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A Model of Cleavage Fracture along Metal/Ceramic Interfaces

Published online by Cambridge University Press:  15 February 2011

D. M. Lipkin
Affiliation:
Materials Department
G. E. Beltz
Affiliation:
Department of Mechanical & Environmental Engineering, University of California, Santa Barbara, CA 93106
D. R. Clarke
Affiliation:
Materials Department
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Abstract

We propose a mechanism by which cleavage-type crack growth along a metal/ceramic interface could proceed concomitantly with significant plastic dissipation in the metal. The large strain gradients in the immediate vicinity of the crack tip are postulated to lead to extensive local hardening. A simple, continuum-based model is used to identify a characteristic length scale ahead of the crack tip, within which the material can not plastically deform subject to the cracktip stress field. An analytical expression is derived for the crack-tip shielding afforded by the plastic zone. The coupling between the plastic dissipation and the ideal work of fracture is found to be synergistic, with slight variations in Griffith energy affecting order-of-magnitude changes in toughness. These results suggest a possible mechanism for a number of interfacial fracture phenomena observed in thick- and thin-film metal/ceramic systems, including segregation-induced interfacial embrittlement, the ductile-to-brittle transition, and stress corrosion cracking.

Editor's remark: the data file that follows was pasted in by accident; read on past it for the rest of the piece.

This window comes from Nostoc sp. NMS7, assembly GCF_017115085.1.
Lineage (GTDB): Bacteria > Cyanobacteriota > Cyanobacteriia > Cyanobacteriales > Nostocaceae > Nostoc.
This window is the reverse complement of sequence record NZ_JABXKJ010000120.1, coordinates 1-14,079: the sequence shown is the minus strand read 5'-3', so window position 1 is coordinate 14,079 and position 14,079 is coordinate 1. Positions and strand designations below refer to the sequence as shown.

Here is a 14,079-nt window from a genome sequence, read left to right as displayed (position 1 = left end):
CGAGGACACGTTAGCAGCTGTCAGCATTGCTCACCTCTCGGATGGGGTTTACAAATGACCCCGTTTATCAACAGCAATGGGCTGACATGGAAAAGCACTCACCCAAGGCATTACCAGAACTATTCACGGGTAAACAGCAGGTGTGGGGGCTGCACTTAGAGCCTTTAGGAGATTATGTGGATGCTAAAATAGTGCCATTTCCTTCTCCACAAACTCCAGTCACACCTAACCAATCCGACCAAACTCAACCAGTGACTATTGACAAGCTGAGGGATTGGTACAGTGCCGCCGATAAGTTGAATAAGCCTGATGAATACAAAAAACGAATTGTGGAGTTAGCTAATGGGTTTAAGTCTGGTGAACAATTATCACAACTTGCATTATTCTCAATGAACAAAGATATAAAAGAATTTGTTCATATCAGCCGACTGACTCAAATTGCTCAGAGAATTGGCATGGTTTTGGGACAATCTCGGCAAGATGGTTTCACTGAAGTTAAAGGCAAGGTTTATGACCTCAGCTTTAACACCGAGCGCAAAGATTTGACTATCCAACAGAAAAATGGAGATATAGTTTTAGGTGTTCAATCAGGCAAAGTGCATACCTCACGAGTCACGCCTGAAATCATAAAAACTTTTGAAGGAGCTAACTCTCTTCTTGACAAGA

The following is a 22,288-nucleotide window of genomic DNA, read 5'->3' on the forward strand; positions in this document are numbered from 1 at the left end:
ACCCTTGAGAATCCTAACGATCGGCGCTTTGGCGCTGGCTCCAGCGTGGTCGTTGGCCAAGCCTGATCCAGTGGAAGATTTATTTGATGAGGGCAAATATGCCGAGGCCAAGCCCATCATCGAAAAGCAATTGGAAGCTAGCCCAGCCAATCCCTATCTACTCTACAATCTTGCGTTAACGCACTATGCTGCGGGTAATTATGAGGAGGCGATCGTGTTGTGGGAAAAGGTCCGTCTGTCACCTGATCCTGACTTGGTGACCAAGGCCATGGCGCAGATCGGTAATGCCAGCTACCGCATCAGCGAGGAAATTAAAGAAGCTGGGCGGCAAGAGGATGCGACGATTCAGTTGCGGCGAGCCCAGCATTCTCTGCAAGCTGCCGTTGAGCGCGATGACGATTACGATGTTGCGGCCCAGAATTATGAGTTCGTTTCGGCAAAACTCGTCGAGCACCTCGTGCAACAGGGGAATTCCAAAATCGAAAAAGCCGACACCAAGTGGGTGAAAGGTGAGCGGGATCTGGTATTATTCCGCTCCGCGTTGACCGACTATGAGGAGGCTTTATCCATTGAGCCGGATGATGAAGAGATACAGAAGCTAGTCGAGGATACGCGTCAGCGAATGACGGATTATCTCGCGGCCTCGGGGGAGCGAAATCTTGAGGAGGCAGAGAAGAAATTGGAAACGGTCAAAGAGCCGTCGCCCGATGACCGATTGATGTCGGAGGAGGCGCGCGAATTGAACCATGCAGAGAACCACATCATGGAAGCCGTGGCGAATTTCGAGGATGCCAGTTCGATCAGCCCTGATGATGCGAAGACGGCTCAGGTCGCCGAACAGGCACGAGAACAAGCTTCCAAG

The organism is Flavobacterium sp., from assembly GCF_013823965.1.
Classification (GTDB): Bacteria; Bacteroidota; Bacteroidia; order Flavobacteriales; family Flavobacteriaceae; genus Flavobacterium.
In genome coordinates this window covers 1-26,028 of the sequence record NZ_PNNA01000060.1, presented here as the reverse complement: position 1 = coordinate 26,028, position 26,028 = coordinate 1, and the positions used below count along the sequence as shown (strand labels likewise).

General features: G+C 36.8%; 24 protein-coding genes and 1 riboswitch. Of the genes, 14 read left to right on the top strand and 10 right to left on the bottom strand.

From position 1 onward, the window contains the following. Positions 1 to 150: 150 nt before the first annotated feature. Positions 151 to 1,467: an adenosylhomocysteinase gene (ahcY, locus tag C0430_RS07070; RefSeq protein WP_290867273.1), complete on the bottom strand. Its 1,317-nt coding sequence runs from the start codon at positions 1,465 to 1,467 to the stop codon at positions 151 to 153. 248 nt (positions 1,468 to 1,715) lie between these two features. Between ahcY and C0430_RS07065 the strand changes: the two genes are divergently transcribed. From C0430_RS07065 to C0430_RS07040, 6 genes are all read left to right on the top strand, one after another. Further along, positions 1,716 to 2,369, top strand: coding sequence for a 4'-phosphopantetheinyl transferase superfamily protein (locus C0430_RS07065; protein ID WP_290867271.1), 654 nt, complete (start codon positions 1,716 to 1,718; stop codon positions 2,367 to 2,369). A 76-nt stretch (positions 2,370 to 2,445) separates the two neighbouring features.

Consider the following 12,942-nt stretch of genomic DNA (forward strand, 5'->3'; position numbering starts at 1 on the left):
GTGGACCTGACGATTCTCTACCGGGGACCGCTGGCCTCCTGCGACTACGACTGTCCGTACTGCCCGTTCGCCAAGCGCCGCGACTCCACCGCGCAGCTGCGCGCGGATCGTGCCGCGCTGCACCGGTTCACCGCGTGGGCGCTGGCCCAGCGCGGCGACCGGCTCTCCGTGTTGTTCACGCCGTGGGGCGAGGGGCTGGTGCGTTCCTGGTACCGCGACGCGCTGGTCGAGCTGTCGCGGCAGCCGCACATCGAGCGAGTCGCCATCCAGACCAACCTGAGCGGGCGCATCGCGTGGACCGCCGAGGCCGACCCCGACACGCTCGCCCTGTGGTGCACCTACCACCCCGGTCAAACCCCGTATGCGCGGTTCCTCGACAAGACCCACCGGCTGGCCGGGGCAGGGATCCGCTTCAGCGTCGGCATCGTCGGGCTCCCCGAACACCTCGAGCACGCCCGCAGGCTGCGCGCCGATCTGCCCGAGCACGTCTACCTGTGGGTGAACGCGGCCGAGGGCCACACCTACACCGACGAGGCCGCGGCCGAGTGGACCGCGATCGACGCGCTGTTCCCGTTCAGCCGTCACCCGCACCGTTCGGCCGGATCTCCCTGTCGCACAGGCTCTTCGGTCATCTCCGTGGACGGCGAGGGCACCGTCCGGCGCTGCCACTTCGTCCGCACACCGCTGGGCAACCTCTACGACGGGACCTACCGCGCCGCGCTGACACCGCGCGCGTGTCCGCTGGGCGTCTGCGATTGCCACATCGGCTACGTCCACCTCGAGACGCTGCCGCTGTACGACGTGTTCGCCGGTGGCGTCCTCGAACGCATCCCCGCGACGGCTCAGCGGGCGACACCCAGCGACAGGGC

Type
Research Article
Copyright
Copyright © Materials Research Society 1997

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